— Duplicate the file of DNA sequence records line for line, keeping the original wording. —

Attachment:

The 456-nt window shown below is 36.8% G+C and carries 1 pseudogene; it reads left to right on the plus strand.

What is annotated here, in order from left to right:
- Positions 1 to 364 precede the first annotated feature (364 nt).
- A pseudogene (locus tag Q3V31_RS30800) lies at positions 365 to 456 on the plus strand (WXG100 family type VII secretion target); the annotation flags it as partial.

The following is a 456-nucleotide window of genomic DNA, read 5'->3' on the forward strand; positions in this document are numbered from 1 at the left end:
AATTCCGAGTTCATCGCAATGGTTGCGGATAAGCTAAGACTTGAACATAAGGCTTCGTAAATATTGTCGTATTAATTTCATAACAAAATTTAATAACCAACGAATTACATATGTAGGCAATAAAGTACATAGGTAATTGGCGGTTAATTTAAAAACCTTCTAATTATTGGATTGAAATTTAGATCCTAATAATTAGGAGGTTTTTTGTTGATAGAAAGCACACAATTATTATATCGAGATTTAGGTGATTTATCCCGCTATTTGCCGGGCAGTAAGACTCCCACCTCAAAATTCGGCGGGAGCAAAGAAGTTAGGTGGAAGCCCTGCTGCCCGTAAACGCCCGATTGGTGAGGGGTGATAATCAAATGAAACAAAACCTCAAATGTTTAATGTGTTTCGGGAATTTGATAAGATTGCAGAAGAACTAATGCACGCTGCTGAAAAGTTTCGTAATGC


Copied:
The 456-nt window shown below is 36.8% G+C and carries 1 pseudogene; it reads left to right on the plus strand.

What is annotated here, in order from left to right:
- Positions 1 to 364 precede the first annotated feature (364 nt).
- A pseudogene (locus tag Q3V31_RS30800) lies at positions 365 to 456 on the plus strand (WXG100 family type VII secretion target); the annotation flags it as partial.

The following is a 456-nucleotide window of genomic DNA, read 5'->3' on the forward strand; positions in this document are numbered from 1 at the left end:
AATTCCGAGTTCATCGCAATGGTTGCGGATAAGCTAAGACTTGAACATAAGGCTTCGTAAATATTGTCGTATTAATTTCATAACAAAATTTAATAACCAACGAATTACATATGTAGGCAATAAAGTACATAGGTAATTGGCGGTTAATTTAAAAACCTTCTAATTATTGGATTGAAATTTAGATCCTAATAATTAGGAGGTTTTTTGTTGATAGAAAGCACACAATTATTATATCGAGATTTAGGTGATTTATCCCGCTATTTGCCGGGCAGTAAGACTCCCACCTCAAAATTCGGCGGGAGCAAAGAAGTTAGGTGGAAGCCCTGCTGCCCGTAAACGCCCGATTGGTGAGGGGTGATAATCAAATGAAACAAAACCTCAAATGTTTAATGTGTTTCGGGAATTTGATAAGATTGCAGAAGAACTAATGCACGCTGCTGAAAAGTTTCGTAATGC